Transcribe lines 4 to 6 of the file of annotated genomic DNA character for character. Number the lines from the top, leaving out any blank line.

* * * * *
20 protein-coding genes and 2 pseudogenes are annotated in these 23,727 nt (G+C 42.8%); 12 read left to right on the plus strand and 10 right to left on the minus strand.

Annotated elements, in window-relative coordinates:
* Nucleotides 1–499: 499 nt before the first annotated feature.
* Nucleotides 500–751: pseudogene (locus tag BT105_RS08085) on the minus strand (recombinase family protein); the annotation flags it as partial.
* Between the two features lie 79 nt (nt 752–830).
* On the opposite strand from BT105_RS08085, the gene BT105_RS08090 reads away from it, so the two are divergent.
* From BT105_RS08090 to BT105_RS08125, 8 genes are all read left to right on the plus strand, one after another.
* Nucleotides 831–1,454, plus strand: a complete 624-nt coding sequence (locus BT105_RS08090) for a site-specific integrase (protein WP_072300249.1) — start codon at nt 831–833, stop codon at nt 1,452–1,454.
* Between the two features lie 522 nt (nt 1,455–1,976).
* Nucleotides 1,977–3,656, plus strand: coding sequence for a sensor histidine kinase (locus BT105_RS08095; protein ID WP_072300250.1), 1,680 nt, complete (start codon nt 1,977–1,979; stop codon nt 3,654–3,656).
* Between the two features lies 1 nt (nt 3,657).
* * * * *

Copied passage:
* Nucleotides 500–751: pseudogene (locus tag BT105_RS08085) on the minus strand (recombinase family protein); the annotation flags it as partial.
* Between the two features lie 79 nt (nt 752–830).
* On the opposite strand from BT105_RS08085, the gene BT105_RS08090 reads away from it, so the two are divergent.